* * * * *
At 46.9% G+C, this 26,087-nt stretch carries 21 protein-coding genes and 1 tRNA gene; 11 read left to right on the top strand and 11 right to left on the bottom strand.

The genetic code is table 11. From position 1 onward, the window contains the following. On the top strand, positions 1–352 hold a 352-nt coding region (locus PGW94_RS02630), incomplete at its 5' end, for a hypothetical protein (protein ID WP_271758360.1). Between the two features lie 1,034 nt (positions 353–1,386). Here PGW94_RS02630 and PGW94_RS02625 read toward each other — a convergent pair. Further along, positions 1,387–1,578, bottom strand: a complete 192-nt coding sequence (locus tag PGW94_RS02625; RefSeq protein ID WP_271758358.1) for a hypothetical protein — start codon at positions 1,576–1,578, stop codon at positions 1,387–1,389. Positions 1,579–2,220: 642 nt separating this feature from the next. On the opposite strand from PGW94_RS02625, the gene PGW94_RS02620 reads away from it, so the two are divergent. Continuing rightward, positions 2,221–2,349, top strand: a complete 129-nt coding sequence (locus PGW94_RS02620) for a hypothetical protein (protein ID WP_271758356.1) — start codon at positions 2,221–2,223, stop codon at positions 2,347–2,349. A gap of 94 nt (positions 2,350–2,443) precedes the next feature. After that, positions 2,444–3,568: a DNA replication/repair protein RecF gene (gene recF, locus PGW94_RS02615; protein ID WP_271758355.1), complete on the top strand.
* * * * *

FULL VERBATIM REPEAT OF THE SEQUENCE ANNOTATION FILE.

At 46.9% G+C, this 26,087-nt stretch carries 21 protein-coding genes and 1 tRNA gene; 11 read left to right on the top strand and 11 right to left on the bottom strand.

The genetic code is table 11. From position 1 onward, the window contains the following. On the top strand, positions 1–352 hold a 352-nt coding region (locus PGW94_RS02630), incomplete at its 5' end, for a hypothetical protein (protein ID WP_271758360.1). Between the two features lie 1,034 nt (positions 353–1,386). Here PGW94_RS02630 and PGW94_RS02625 read toward each other — a convergent pair. Further along, positions 1,387–1,578, bottom strand: a complete 192-nt coding sequence (locus tag PGW94_RS02625; RefSeq protein ID WP_271758358.1) for a hypothetical protein — start codon at positions 1,576–1,578, stop codon at positions 1,387–1,389. Positions 1,579–2,220: 642 nt separating this feature from the next. On the opposite strand from PGW94_RS02625, the gene PGW94_RS02620 reads away from it, so the two are divergent. Continuing rightward, positions 2,221–2,349, top strand: a complete 129-nt coding sequence (locus PGW94_RS02620) for a hypothetical protein (protein ID WP_271758356.1) — start codon at positions 2,221–2,223, stop codon at positions 2,347–2,349. A gap of 94 nt (positions 2,350–2,443) precedes the next feature. After that, positions 2,444–3,568: a DNA replication/repair protein RecF gene (gene recF, locus PGW94_RS02615; protein ID WP_271758355.1), complete on the top strand.